Maryann Delea is a Senior Public Health Research Associate at Emory University currently working on a verification of sanitation outcomes in Bangladesh with Dr. Tom Clasen. She is also working with Dr. Matthew Freeman to design a project investigating the impact of an enhanced, demand-side sanitation and hygiene promotion model on trachoma and sustained behavior change in Ethiopia. Maryann has over eight years of experience in international public health, and is experienced in designing and managing international programs and research projects, providing technical guidance to ensure appropriate implementation of various infectious disease programs and research studies, developing and managing monitoring and evaluation frameworks, and conducting epidemiological investigations to identify and interrupt environmental drivers of infectious disease transmission. She has developed, evaluated, and implemented disease surveillance and preparedness activities for various infectious diseases, including emerging, reemerging, and neglected tropical diseases in 11 countries in Asia, Africa, and Central America. Maryann received her Master of Public Health in Global Environmental Health from the Rollins School of Public Health in 2007, and a Bachelor of Arts in Psychology with minors in Medical Anthropology and Chemistry from Southern Methodist University in 2004.
Bethany Caruso is a post-doctoral fellow and a Research Manager for a WASH in schools program for girls supported by a joint collaboration between Emory and UNICEF (WinS4Girls). Broadly, Bethany is interested in the intersection between Women’s Health and Water, Sanitation & Hygiene (WASH) in developing countries. Specifically, she hopes to focus her doctoral work on how adolescent girls manage menstruation given their social, cultural, and natural environments, and how menstrual management may influence their behaviors and developmental (educational, economic, social) outcomes.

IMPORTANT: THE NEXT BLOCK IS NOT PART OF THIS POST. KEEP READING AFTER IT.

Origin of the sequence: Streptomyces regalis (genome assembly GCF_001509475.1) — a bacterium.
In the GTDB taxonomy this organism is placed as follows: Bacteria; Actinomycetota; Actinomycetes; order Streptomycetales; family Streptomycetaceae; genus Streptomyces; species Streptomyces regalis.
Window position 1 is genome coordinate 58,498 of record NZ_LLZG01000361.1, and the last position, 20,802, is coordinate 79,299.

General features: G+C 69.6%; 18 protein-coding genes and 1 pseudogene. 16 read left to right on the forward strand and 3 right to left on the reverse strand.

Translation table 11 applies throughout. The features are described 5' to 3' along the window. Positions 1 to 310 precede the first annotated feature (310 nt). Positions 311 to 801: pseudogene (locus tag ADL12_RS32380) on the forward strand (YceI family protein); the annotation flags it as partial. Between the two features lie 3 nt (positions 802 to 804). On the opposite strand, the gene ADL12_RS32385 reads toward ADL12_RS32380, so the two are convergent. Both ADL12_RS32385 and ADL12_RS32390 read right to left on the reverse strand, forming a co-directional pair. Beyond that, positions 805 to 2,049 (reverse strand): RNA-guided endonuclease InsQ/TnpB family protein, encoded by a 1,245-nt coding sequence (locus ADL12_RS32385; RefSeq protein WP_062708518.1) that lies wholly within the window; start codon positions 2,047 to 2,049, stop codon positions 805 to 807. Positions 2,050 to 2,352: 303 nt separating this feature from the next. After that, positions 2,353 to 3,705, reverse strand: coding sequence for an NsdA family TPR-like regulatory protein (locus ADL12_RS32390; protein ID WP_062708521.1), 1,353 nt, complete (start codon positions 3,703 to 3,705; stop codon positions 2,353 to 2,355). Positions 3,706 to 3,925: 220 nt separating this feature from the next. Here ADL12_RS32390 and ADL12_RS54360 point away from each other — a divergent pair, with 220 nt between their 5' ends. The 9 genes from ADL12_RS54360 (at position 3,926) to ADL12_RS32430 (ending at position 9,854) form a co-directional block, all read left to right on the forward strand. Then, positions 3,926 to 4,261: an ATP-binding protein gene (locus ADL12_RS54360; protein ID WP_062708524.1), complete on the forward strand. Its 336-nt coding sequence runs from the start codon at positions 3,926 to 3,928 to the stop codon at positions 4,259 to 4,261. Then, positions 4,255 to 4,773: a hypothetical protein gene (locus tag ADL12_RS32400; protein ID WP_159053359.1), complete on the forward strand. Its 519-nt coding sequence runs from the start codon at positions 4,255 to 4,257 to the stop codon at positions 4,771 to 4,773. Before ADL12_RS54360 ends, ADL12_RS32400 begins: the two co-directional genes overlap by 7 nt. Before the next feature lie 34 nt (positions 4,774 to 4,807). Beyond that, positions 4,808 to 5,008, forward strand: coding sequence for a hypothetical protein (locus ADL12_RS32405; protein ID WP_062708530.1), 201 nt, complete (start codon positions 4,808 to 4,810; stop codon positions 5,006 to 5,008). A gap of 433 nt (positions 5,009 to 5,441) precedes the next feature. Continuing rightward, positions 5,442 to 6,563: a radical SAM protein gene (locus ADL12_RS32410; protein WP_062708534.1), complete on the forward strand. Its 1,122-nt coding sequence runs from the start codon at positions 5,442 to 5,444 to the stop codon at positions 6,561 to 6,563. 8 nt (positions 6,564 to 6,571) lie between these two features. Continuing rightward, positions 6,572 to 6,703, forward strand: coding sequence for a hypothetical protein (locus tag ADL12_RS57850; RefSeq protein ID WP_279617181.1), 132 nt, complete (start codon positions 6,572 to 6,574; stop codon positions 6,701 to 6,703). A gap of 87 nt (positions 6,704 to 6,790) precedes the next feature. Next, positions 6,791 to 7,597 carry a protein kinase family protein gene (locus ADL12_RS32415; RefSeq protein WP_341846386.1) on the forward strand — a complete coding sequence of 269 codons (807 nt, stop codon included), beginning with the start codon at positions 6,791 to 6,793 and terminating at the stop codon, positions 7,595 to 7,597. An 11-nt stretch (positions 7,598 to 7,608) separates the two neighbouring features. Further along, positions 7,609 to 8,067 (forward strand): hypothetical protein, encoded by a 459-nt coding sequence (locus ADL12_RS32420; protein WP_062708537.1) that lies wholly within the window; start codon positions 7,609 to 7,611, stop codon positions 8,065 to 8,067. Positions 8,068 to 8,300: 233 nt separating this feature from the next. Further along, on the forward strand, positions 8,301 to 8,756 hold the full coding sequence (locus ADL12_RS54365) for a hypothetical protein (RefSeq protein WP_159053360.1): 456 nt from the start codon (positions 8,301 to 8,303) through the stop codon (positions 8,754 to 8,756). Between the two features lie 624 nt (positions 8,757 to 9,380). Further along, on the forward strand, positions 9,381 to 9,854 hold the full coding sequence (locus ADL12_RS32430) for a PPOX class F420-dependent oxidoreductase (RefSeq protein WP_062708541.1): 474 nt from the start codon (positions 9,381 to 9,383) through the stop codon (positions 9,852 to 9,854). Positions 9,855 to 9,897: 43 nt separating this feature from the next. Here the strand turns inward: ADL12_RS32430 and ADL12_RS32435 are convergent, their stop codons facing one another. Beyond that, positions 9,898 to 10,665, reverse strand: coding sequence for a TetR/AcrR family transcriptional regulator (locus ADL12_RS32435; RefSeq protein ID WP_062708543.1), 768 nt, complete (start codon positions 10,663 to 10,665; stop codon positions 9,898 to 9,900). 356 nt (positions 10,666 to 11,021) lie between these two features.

Marieke Heijnen is a PhD candidate and research assistant in the Environmental Health group at LSHTM, focusing her research on shared sanitation facilities. Specifically, she has conducted a systematic review comparing shared sanitation facilities with individual household latrines, and analysed DHS and MICS surveys to assess the scope of shared sanitation globally and regionally. As part of her fieldwork she has conducted a cross-sectional survey in slums in Orissa, focusing on the users of shared and private sanitation. Prior to starting her PhD, Marieke worked at UNICEF Malawi and MSF-Holland. She has an MSc in Infectious Disease Control from the London School of Hygiene and Tropical Medicine and an MSc in Epidemiology from Maastricht University.
Fiona Majorin is a Ph.D. student at the London School of Hygiene and Tropical Medicine. She is currently working on a systematic review of interventions to improve the disposal of child faeces and research to describe child faeces disposal practices and identify determinants for the practices in Orissa, India. Fiona has a BSc in Biology with honours in zoology from the University of Edinburgh (2009) and an MSc in the Control of Infectious Diseases from the London School of Hygiene and Tropical Medicine (2012).
William E. Oswald is a doctoral candidate in the Department of Epidemiology at Emory University. His work focuses on the determinants of hygiene and sanitation-related behaviors and their impacts among marginalized populations in the developing world. His dissertation research examines the relationship between sanitation and the Neglected Tropical Diseases of trachoma and soil-transmitted helminth infections among children in the Amhara region of Ethiopia.